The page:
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Bring with thee Charity, sweet dove-ey'd maid!
And Pity, weeping at another's pain;
Let Hope attend thy train, with uprais'd head;
So shall my heart the heaving sigh restrain.

Oh lead me oft where want and sickness lie,
Forsaken by the proud, the rich, the gay :

Tho' low my state, I can afford a sigh;
Tho' poor, to misery I’ve a tear to pay.

Be it my pride within my humble sphere
To lend to drooping age the aiding hand 1

To wipe from Misery's eye the gushing tear,
Nor e'er the still small voice of Grief withstand.

Oh, blest sensations! balm to feeling minds !
To comfort and to sooth the couch of Woe,

The lux'ries which the good man ever finds,
Be they my lot, let them my heart o'erflow.

Thus by thy aid my days shall glide away,
Nor riches, fame, nor honours do I crave;

Cheer'd by thy smile, I'll chaunt my pensive lay,
And steal, contented, to my humble grave.

BEAUTY SHORT-LIVED.

THE morning flowers display their sweets,
And gay their silken leaves unfold,
As careless of the noon-tide heats,
And fearless of the evening's cold.

Nipt by the wind's untimely blast,
Parch'd by the sun's directer ray,

The momentary glories waste,
The short-liv'd beauties die away.

So blooms the human face divine,
When youth its pride of beauty shows;

Fairer than spring the colours shine,
And sweeter than the new-blown rose.

• But worn by slowly rolling years,
Or broke by sickness in a day,
The fading glory disappears,
The short-lived beauties die away.

Yet these, new rising from the tomb,
With lustre brighter far shall shine;
(If goodness in the life did bloom,)
Safe from diseases and decline.

Let sickness blast, let death devour,
So heaven but recompense our pains;

Perish the grass, and fade the flower,
If firm the word of God remains.

CONTENTMENT.—Beattie.

LovELY, lasting peace of mind,
Sweet delight of human kind
Whither, O whither art thou fled,
To lay thy meek contented head?

Lovely lasting Peace appear!
This world itself, if thou art here,
Is once again with Eden bless'd,
And man contains it in his breast.
"Twas thus, as under shade I stood,
I sung my wishes to the wood,
And, lost in thought, no more perceiv'd
The branches whisper as they wav'd :
It seem’d, as all the quiet place
Confess'd the presence of the Grace;
When thus she spoke—“Go, rule thy will,
“Bid thy wild passions all be still,
“Know GoD, and bring thy heart to know
“The joys which from Religion flow:
“Then ev'ry grace shall prove its guest,
“And I’ll be there to crown the rest.”

NIGHT.-Mrs. Carter.

WHILE Night in solemn shade invests the pole,
And calm Reflexion soothes the pensive soul;
While Reason undisturb’d asserts her sway,
And life's deceitful colours fade away:
To Thee, all-conscious Presence I devote
This peaceful interval of sober thought;
Here all my better faculties confine,
And be this hour of sacred silence Thine.

If, by the day's illusive scenes misled,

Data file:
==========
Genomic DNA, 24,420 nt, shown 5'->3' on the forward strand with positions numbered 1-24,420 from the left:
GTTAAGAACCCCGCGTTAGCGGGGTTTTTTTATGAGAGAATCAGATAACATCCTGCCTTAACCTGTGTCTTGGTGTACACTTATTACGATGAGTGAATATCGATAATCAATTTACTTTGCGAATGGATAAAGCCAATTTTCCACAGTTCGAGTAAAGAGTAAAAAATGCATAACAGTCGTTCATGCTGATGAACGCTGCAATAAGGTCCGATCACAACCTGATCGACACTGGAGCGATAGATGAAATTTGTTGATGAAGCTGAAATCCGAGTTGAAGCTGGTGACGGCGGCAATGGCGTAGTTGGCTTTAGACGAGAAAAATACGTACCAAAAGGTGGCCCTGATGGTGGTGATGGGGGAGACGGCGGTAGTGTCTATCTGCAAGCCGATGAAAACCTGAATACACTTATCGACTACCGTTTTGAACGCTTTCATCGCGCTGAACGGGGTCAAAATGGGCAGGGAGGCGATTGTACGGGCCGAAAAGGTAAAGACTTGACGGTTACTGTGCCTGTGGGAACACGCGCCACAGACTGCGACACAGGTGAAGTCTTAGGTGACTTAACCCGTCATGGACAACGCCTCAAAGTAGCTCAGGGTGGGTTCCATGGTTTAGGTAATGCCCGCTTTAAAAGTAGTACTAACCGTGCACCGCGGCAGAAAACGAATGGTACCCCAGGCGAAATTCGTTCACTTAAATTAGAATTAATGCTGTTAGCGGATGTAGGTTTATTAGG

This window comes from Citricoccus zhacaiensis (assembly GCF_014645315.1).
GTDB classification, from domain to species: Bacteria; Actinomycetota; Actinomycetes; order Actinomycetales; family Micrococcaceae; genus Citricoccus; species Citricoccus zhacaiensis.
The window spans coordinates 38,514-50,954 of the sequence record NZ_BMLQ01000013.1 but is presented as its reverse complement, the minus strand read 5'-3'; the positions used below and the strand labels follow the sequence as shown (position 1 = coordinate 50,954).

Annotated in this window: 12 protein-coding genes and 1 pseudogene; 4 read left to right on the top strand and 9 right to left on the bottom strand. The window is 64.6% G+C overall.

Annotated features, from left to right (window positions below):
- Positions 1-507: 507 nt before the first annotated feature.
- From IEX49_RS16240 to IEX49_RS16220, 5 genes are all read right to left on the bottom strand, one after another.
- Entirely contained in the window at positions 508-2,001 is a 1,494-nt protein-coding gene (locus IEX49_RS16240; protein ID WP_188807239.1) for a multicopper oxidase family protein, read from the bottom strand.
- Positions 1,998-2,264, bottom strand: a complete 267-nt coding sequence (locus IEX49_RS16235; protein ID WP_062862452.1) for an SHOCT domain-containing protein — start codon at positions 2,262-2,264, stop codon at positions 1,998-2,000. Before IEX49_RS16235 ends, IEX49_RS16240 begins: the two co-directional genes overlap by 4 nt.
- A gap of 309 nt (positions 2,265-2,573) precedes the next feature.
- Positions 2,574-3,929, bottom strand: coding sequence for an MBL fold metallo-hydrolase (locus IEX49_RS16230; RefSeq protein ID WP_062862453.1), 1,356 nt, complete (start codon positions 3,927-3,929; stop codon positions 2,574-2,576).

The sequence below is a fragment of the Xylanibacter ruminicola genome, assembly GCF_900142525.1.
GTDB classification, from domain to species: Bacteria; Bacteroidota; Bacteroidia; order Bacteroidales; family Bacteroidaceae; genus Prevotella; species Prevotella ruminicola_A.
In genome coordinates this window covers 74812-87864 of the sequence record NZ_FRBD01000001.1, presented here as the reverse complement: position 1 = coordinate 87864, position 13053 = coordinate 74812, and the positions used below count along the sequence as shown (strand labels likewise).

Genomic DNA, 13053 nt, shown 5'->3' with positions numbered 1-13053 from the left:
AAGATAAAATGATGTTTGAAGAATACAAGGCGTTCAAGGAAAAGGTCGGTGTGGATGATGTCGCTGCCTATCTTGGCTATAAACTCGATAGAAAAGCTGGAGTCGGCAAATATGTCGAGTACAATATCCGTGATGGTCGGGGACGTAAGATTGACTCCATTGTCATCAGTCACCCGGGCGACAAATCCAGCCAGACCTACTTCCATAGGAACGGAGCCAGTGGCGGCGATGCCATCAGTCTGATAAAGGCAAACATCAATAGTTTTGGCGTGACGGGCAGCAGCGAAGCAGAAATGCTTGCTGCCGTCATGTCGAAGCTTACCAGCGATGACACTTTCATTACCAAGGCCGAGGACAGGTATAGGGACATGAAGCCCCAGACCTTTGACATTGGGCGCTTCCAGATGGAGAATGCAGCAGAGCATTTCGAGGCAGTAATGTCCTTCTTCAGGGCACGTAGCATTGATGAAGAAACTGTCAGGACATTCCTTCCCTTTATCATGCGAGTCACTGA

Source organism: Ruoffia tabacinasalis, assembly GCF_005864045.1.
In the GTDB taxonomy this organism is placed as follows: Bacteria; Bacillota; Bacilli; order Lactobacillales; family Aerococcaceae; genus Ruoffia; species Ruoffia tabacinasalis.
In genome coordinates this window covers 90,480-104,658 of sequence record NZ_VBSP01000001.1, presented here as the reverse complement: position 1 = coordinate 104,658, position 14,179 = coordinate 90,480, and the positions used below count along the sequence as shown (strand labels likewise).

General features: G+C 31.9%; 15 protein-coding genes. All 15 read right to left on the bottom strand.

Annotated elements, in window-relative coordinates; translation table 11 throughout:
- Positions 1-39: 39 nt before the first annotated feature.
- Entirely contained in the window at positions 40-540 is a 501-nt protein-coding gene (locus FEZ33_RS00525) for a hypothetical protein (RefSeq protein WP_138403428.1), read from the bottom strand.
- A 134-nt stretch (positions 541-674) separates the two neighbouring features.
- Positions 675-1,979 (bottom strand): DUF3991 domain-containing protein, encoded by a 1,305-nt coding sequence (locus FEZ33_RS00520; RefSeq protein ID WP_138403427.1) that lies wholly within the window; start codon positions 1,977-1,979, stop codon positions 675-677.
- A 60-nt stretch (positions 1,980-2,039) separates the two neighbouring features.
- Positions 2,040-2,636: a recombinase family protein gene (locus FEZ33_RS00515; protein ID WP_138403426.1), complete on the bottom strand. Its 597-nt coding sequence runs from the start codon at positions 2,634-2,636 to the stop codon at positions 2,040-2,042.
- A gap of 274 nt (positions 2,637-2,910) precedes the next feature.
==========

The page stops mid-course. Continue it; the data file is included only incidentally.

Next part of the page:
My erring soul from Virtue's path has stray'd :

If, by example snar'd, by passion warm'd, -
Some false delight my giddy sense has charm'd;
My calmer thoughts the wretched choice reprove,
And my best hopes are center'd in thy love.
Depriv'd of this, can life one joy afford *
Its utmost boast a vain unmeaning word.

But ah! how oft my lawless passions rove,
And break those awful precepts I approve .
Pursue the fatal impulse I abhor,
And violate the virtue I adore
Oft, when Thy gracious SPIRIT's guardian care,
Warn'd my fond soul to shun the tempting snare,
My stubborn will His gentle aid represt,
And check'd the rising goodness in my breast,
Mad with vain hopes, or urg’d by false desires,
Still'd His soft voice, and quench'd His sacred fires.

With grief opprest, and prostrate in the dust,
Shouldst Thou condemn, I own the sentence just;
But, oh! Thy softer titles let me claim,
And plead my cause by Mercy's gentle name:
Mercy, that wipes the penitential tear,
And dissipates the horrors of despair;
From rig'rous justice steals the vengeful hour;
Softens the dreadful attribute of power;
Disarms the wrath of an offended GoD,
And seals my pardon in a SAVIOUR's blood.

All-pow'rful Grace, exert thy gentle sway,
And teach my rebel passions to obey:
Lest lurking folly with insidious art
Regain my volatile inconstant heart.

Shall every high resolve Devotion frames,
Be only lifeless sounds and specious names *
Oh, rather, while Thy hopes and fears controul
In this still hour each motion of my soul,
Secure its safety by a sudden doom,
And be the soft retreat of sleep my tomb.
Calm let me slumber in that dark repose,
*Till the last morn its orient beam disclose;
Then, when the great archangel's potent sound
Shall echo thro’ creation's ample round,
Wak'd from the sleep of death, with joy survey
The op'ning splendors of eternal day.

ON THE DEATH OF A LADY.—Beattie.

STILL shall unthinking man substantial deem
The forms that fleet through life's deceitful dream?
On clouds, where Fancy's beam amusive plays,
Shall heedless Hope his towering fabric raise?
*Till at Death's touch th' ideal glories fly,
And real scenes rush dismal on the eye?
O ye, whose hours in jocund train advance,
Whose spirits to the song of gladness dance;
O yet, while Fate delays th’ impending woe,
Be rous'd to thought, anticipate the blow;
Lest, like the lightning's glance, the sudden ill.
Flash to confound, and penetrate to kill:
Lest, thus encompass'd with funereal gloom,
Like me, ye bend o'er some untimely tomb,

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